Constitutional Economic Justice: Structural Power for 'We the People'

26 Pages Posted: 9 Aug 2017 Last revised: 31 Aug 2017

Date Written: April 23, 2017

Abstract

Constitutional economic justice requires a deeper, more ambitious jurisprudence sufficient to counter the increasing stealth constitutionalization of economic inequality. Major shifts in Supreme Court jurisprudence over recent decades draw on a profoundly anti-democratic neoliberal structural vision articulated by the economist James Buchanan. An adequate response must move beyond the minimalist constitutional economics that has prevailed since the demise of Lochner.

Toward that goal, this essay proposes a structural principle of collective economic power for “we the people.” This principle is both consistent with longstanding Constitutional ideals and tailored to the current challenges of neoliberal ideology and policy. It develops two premises: first, it rejects the neoliberal economic ideology that defines legitimate power and freedom as individualized “choice” constrained by an existing political economy. Instead, this proposed principle recognizes that meaningful political economic freedom and power fundamentally consist of access to collective organizations with potential to create a “more perfect union” with better and less constrained options. Second, the post-Lochner principle of judicial deference to legislative economic judgments is an insufficient guide to meaningful democratic access to collective economic power. Other structural issues, including the division of state versus federal power and the nature and role of judicial power, crucially determine meaningful access to economic power.

This essay shows how the principle of collective economic power guides economic justice in three doctrinal examples, addressing different structural issues. First, it provides a principled basis for applying the dormant commerce clause to limit the race to the bottom among state and local governments using tax and spending subsidies to attract private capital economic development, increasingly shifting public resources to nationally organized businesses at the expense of public support for education, health, and infrastructure. Second, the structural principle of access to collective economic power challenges the constitutionalization of cost-benefit analysis in the minimal rationality test for reviewing economic policy. Cost-benefit analysis rests on a stealth revival of Lochner’s naturalization of existing market constraints, creating a barrier to democratic power to change “market” prices to create better or different opportunities. Third, the principle of collective economic power refines due process rights to support judicial power to protect both the procedural and substantive economic rights of non-wealthy persons. Meaningful property and contract rights require access to the collective power of the courts and to class action litigation, not simply individualized private arbitration subject to unequal private collective economic power.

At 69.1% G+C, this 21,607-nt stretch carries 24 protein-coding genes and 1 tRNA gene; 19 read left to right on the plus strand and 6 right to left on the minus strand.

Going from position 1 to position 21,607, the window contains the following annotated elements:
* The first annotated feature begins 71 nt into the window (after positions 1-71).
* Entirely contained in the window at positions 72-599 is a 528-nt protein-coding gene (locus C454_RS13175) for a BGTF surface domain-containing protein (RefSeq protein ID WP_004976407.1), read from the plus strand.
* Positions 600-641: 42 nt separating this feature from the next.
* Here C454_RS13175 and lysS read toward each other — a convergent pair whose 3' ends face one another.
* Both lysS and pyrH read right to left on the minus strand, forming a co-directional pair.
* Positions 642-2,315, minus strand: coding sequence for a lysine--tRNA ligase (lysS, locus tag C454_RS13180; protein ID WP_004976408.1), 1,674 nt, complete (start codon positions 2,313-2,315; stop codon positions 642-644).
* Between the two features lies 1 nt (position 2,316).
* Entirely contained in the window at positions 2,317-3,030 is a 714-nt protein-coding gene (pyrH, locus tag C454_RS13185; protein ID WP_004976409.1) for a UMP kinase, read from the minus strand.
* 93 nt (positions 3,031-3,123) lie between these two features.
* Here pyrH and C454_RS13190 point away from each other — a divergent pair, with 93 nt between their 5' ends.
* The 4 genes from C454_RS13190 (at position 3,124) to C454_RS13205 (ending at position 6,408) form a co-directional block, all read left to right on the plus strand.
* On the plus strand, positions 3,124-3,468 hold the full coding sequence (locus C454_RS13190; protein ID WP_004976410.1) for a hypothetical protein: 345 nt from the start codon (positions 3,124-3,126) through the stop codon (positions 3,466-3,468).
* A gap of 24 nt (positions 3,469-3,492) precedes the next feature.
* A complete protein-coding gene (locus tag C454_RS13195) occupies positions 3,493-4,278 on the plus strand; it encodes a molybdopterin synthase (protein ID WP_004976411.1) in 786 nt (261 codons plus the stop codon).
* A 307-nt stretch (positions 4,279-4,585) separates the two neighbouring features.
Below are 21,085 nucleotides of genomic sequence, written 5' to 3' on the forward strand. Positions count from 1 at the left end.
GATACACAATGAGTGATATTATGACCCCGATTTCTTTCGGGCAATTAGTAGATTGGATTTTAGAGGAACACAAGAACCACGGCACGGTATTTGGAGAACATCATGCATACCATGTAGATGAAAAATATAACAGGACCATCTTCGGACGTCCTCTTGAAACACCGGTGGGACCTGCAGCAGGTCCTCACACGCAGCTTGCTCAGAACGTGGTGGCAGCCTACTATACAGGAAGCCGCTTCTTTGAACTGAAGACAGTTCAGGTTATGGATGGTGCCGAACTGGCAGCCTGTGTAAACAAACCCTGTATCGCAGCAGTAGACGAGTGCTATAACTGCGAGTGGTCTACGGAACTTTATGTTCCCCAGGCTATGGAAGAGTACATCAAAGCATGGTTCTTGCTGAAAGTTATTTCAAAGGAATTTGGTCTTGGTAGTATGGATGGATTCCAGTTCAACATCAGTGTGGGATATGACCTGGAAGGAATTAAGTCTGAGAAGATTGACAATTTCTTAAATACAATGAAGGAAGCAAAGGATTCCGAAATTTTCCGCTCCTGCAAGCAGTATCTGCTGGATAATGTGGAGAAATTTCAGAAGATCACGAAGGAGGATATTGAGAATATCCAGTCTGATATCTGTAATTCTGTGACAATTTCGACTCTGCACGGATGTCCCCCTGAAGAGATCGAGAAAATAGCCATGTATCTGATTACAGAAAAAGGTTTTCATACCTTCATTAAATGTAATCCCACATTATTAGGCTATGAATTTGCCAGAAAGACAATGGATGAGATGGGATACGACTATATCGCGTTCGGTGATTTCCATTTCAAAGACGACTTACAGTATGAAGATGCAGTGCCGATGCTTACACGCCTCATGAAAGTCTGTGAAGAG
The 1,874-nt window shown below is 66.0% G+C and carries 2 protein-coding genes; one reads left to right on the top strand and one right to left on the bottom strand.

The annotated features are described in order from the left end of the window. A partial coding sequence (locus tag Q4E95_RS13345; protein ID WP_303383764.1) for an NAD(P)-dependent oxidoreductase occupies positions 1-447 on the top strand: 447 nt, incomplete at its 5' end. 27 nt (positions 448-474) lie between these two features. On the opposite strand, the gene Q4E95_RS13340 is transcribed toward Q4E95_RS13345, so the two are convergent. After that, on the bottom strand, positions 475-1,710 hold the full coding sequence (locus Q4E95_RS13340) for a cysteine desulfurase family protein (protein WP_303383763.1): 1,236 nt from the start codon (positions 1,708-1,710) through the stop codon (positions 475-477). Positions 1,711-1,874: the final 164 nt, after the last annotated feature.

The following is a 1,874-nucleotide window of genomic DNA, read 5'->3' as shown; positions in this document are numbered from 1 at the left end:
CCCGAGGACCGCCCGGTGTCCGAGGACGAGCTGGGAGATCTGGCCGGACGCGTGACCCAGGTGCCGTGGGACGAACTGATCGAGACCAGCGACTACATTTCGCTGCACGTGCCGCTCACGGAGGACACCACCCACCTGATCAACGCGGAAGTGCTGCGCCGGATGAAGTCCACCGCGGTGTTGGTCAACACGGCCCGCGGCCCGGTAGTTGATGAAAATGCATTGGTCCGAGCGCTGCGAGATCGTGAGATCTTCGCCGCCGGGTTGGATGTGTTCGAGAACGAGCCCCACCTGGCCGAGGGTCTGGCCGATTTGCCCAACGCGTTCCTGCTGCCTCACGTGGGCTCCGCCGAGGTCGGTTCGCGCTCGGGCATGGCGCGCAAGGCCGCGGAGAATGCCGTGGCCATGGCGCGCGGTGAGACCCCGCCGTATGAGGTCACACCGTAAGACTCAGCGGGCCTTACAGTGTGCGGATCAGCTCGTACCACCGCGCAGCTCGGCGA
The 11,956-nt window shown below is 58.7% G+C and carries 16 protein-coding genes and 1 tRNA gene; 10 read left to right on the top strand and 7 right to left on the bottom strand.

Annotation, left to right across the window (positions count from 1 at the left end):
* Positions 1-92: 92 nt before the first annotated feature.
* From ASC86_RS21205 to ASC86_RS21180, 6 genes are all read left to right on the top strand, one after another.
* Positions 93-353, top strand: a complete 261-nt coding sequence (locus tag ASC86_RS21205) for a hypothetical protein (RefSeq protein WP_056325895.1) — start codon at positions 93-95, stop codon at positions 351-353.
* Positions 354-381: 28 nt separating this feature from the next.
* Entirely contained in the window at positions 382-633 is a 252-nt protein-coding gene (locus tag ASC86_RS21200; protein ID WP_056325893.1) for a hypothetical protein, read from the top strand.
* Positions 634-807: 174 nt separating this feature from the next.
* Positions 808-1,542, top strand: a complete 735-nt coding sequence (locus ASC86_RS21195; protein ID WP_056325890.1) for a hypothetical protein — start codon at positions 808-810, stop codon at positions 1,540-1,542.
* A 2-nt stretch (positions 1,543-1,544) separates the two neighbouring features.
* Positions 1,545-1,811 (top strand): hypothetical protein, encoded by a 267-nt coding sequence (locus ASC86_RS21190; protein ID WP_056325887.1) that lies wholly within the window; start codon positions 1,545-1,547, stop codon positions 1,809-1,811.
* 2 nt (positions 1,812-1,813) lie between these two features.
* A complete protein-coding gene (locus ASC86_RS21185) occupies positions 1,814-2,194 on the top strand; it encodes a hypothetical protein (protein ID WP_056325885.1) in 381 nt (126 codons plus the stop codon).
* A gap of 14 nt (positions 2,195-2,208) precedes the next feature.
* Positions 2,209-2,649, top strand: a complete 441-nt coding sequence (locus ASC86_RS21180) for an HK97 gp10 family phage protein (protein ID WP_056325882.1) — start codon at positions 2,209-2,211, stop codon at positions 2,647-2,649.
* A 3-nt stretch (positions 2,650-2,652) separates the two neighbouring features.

Keywords: Constitutional law, Federalism, Separation of Powers, Judicial Review, Economic Rights, Economic Justice, Economic inequality, Economic Development, Law and Economics, Economic Liberty, Cost-Benefit Analysis, Rationality, Democracy, Tax Incentives, Race to the Bottom, Due Process, Arbitration, Class

Suggested Citation

McCluskey, Martha T., Constitutional Economic Justice: Structural Power for 'We the People' (April 23, 2017). Yale Law & Policy Review, Vol. 35, No. 1, 2017; University at Buffalo School of Law Legal Studies Research Paper No. 2017-001. Available at SSRN: https://ssrn.com/abstract=3015496

Martha T. McCluskey (Contact Author)

University at Buffalo Law School ( email )

O'Brian Hall
Buffalo, NY 14260-1100
United States
716-645-2326 (Phone)
716-645-2064 (Fax)

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